Blog post for Colloquium 3
What does ‘flat’ learning look like?
Flat connected learning incorporates aspects of Collaboration, Project based learning, Blended learning, Flipped learning, and Inquiry-based learning established within a framework based on a combination of Web 2.0, leadership, pedagogy and learning design (Lindsay, n.d.). In many ways, this sums up the reality of teaching and learning in an era of rapid technological development and pedagogical change.
It also encapsulates the five stage taxonomy of online, global learning:
- Online interactions
- Real encounters
- Online learning
- Community of practice
- Learning collaboratives (Lindsay J., 2015)
According to Julie the norms of global collaboration begin with being prepared; depend on having a purpose; require the ability to paraphrase, perceive, and participate; entail a positive mindset and productive nature; and are based on the ability to detect the potential in situations (Lindsay J. , 2015).
Pedagogical change evolves from being able to approach learning design with a flexible attitude, engaging with professional learning in a progressive manner, and adopting the essential elements of conceptual change (Lindsay J., 2015).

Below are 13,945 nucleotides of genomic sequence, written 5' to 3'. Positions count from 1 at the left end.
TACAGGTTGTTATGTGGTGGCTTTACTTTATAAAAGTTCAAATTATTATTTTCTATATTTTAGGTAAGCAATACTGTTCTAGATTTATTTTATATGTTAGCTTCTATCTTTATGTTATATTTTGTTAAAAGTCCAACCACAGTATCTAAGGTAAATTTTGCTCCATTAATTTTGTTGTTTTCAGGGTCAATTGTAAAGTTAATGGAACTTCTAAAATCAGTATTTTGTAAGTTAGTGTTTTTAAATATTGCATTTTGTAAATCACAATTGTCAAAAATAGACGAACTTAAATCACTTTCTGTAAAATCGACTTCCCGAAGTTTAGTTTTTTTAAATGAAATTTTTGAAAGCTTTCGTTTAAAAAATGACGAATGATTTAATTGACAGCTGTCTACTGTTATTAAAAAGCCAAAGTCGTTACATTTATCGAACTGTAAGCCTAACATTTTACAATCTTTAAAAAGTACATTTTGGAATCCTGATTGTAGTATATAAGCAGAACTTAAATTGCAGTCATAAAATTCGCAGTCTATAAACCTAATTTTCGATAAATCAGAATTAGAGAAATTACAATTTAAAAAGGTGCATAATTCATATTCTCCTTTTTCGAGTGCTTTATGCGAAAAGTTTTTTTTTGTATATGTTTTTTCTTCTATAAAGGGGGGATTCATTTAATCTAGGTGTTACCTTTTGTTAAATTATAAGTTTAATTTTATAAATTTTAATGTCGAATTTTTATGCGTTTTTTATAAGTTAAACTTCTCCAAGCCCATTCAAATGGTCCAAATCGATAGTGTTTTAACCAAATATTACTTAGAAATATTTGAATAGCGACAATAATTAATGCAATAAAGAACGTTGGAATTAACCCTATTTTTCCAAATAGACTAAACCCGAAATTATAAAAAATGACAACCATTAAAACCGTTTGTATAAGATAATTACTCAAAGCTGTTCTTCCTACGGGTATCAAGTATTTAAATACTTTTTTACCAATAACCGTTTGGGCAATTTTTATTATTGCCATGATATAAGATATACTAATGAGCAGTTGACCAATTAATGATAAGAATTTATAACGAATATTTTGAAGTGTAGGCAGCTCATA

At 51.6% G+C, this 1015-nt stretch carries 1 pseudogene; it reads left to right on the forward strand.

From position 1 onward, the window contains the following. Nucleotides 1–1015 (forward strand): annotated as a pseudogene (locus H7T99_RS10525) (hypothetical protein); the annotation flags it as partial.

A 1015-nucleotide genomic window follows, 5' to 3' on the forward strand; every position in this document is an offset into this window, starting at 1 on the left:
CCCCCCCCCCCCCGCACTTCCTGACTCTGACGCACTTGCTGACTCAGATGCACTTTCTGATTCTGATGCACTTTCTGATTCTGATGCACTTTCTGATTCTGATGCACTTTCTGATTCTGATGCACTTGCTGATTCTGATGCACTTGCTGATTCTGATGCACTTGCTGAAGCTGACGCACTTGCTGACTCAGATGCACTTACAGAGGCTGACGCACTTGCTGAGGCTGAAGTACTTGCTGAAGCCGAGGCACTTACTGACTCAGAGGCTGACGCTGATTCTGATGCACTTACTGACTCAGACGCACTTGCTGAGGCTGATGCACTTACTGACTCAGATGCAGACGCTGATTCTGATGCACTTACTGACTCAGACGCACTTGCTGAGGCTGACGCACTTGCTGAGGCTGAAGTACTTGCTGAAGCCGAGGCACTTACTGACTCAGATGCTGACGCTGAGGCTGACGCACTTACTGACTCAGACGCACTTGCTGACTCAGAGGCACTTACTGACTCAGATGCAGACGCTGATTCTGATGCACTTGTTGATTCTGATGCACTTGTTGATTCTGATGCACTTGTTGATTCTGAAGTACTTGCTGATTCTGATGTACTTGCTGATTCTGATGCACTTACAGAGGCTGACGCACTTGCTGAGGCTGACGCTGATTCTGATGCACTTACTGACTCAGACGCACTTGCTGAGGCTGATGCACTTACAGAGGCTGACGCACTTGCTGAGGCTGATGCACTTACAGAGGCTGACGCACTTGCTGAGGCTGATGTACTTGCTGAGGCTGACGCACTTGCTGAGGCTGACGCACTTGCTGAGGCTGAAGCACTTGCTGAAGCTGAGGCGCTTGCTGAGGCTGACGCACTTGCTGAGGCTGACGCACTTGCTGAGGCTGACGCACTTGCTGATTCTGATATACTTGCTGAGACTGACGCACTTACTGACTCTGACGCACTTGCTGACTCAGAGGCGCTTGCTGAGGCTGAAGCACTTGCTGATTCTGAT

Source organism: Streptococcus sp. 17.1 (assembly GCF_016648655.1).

In this scenario the teacher is viewed as an activator and the student as an active participant in the process, while the school provides the conduit, and the community is seen as a partner in learning (Lindsay J., 2015).
Once the technological requirements are in place, and teachers have knowledge of new ways of meaningful engagement through TPACK and SAMR, and the belief that such pedagogy is important, flat connections and global learning become realistic options for developing knowledge and wisdom (Lindsay J., 2015). Such an approach leads to cosmogogy: the study of learning through connection to the world through the digital technologies available today. In such a scenario the context lies in learning with, not about, and geo-location is irrelevant (Lindsay J., 2015).
This presentation was a great introduction to the peer presentations relating to selected chapters of Wang’s extensive tome (Wang, 2014). These expositions demonstrated a potential for school adaptation where senior secondary students could lighten the load for each other in collaboratively summarising text. It certainly was of benefit to our cohort in this subject.
Three colloquiums, three very different ways of doing business – and all of them useful and thought provoking.
Lindsay, J. [. (2015, August 6). Colloquium 3: Flat Classrooms.
Lindsay, J. (n.d.). Flat Learning. Retrieved August 11, 2015, from Flat Collections: http://www.flatconnections.com/flat-learning.html
Wang, V. (. (2014). Handbook of research on education and technology in a changing society. London: IGI Global.
One thought on “#3”
Thanks Margaret – an efficient and astute account of the ‘flat’ learning discussion I initiated during the colloquium.